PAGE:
How Many Firefox Users Customize Their Browser?

There’s a relatively simple question we’ve been asking for quite some time… of the total Firefox user base, how many people (or what percentage) use at least one add-on?


Thanks to some recent work by Simon Krueger, our metrics intern, we’ve been able to arrive at a rough approximation.  Here’s my thought process for the important data points Simon’s been able to extract:

  • We know that there are roughly 300 Million Firefox users, and on a given day, we see about 100 Million active users of Firefox
  • Narrowing our focus to just a single day’s worth of data (we simply picked June 22nd), we turned our attention to estimating add-ons usage for just that one day, so that we could compare something on a relative basis to our overall Fx metric of 100 Million active daily users
  • We saw Firefox add-on pings from 32.8 Million unique IP addresses
  • There are a couple issues at this point: (1) There could be multiple users from the same IP address, and (2) There could be a handful of add-ons where adoption isn’t fully user-initiated (e.g., people happen to have it, but don’t know what it is)
  • Balancing these two issues (i.e., they may come close to offsetting), I think it’s safe to say that roughly 33% of Firefox users (32.8/100) have at least one add-on
  • So, of our user base (roughly 300 Million), perhaps about 100 Million people use at least one add-on

I want to conclude with a few words of caution.  This methodology is far from perfect.  It’s conservative and there are also potential holes in it (some of which we haven’t yet thought of).  It also remains unclear as to how useable this slice of data will be as we see it trended in the future.  Moreover, the data above is wide open to interpretation.  The add-ons team and other folks across the community may arrive at a completely different interpretation (read here for Justin Scott’s point of view).  Regardless, a fruitful discussion around this topic should hopefully ensue.

(photo from

8 responses

  1. Greg K Nicholson wrote on :

    Wow—the Firefox 0.8 logo! Old skool.

  2. Tony Mechelynck wrote on :

    Only 33%? That sounds indeed conservative to me; but of course I don’t have the means for a scientific counter-experiment. I’d be interested in how many addons those 33% have (on average, or as a frequency distribution) but I don’t know how one would go about measuring that.

  3. Asa Dotzler wrote on :

    One thought.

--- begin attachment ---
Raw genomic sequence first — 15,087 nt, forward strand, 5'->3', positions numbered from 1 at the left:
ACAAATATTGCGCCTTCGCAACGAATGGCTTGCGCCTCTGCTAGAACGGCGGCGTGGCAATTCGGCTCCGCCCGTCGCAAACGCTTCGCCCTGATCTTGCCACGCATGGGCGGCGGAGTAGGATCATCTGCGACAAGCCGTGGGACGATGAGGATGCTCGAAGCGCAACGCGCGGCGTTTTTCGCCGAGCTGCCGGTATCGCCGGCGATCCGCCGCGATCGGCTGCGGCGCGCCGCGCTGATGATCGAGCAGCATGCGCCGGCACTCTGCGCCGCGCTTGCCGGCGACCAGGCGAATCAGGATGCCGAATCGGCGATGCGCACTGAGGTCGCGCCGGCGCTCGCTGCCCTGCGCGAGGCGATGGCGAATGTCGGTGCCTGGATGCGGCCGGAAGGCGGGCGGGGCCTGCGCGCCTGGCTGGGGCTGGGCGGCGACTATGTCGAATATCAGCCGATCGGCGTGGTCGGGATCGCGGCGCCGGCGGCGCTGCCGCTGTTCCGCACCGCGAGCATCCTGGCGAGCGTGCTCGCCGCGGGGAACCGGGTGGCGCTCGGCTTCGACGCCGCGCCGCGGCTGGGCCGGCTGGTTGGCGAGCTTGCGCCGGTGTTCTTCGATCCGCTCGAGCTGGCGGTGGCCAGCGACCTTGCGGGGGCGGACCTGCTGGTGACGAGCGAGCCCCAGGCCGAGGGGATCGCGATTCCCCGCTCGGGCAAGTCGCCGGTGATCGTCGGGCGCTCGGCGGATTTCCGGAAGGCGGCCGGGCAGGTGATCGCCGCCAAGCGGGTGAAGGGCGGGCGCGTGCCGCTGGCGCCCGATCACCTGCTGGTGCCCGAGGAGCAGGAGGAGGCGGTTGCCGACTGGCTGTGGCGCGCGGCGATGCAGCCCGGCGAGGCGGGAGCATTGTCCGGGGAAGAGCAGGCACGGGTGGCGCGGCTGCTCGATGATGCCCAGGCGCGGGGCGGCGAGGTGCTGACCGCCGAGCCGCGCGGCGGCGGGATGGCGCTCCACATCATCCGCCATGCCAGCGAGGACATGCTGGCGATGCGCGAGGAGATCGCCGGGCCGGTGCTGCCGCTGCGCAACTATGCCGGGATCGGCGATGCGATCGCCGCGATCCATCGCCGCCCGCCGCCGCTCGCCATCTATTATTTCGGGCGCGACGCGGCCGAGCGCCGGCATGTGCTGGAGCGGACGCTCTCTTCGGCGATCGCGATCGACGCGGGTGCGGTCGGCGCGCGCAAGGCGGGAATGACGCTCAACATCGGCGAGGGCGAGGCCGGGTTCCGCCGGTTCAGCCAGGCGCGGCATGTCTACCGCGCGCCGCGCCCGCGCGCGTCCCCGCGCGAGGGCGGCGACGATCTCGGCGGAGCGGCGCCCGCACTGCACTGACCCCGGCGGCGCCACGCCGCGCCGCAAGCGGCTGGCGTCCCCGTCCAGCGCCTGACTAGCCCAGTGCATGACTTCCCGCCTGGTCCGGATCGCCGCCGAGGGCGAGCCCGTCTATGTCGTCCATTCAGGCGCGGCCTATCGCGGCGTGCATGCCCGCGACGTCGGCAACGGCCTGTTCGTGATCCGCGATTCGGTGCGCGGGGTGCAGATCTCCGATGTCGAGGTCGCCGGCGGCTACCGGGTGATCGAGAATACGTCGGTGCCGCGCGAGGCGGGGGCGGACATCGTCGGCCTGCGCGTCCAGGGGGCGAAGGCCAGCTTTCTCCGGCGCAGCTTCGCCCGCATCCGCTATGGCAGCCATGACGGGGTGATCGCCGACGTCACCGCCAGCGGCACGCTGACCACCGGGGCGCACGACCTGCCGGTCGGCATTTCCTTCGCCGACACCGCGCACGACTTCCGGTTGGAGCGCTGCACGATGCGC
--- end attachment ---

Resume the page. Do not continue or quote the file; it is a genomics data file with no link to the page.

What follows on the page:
If among our 300 million users there is a group that opens its browser every day and a group that only opens its browser only every few days or only on weekends, it might be that those groups are very different kinds of users.

    If we look at just one day, we might be seeing mostly people who open their browser daily and those could be more “power user” types who would be more likely to use add-ons.

    Is it possible that we’re seeing “most” add-on users in a one day sample but only about 1/3rd of all Firefox users? If that’s the case, then we’re talking about more like 10% of Firefox users being add-on users and not 33%

    Or, another way of saying this is that the ADU to total user conversion might not work for add-on pings.

  4. Erwan wrote on :

    I guess there’s one more issues – addons with a custom update URL, that won’t ping AMO for their update. It’s probably not much, but there may be some missing addons users there.

    Another potential bias is that of the 300 millions, addons users could be over-represented in the daily users if they are more active than others.

  5. Tom wrote on :

    What??? I diden’t understand the math, can you just contact mozilla and ask them?
    For a bonus here is my favorite add-on

  6. Kurt (supernova_00) wrote on :

    What about users that have Firefox set to not check for extension and theme updates?

  7. Marco wrote on :

    I believe more active users are more likely to install add-ons. In other words: for the 200 million that didn’t show up June 22nd I expect a lower percentage number of them to have add-ons. Therefore in my eyes extrapolation doesn’t apply.

    Now you can either prove that your assumption was right – or find a correction estimate for my assumption.

  8. Marco wrote on :

    @Asa Dotzler: sorry, I was paraphrasing your post #3 in #7 – but when I wrote mine only #1 & #2 were displayed and the rest invisible (probably waiting for “editorial approval”…)

    @admin: if you want to spark a discussion between your readers you need to change that. (if your fear is spam: check Mollom for help)